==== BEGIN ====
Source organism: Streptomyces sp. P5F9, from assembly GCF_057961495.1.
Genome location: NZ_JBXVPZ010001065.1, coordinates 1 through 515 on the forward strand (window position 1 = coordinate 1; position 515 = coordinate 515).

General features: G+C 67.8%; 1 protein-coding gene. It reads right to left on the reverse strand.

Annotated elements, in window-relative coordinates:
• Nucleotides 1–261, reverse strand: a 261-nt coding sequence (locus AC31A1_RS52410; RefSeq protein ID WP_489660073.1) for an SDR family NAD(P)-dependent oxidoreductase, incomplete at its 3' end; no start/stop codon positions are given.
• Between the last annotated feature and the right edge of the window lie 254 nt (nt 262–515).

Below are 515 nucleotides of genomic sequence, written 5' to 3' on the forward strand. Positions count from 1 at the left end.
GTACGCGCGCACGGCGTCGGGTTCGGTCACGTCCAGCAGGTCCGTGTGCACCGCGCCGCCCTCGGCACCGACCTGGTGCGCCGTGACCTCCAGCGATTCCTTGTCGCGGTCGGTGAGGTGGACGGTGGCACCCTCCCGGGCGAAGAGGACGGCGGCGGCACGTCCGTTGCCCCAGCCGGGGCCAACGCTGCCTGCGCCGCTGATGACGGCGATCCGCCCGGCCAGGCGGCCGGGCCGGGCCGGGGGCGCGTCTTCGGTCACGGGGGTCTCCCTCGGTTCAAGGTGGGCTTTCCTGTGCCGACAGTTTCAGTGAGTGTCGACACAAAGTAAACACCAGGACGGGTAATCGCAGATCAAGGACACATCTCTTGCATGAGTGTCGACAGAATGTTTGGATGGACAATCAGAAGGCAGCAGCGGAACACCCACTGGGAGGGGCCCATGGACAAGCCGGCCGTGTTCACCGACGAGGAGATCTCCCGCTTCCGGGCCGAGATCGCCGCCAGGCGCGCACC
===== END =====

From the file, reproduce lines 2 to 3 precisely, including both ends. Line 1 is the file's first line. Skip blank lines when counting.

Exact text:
Genome location: NZ_JBXVPZ010001065.1, coordinates 1 through 515 on the forward strand (window position 1 = coordinate 1; position 515 = coordinate 515).

General features: G+C 67.8%; 1 protein-coding gene. It reads right to left on the reverse strand.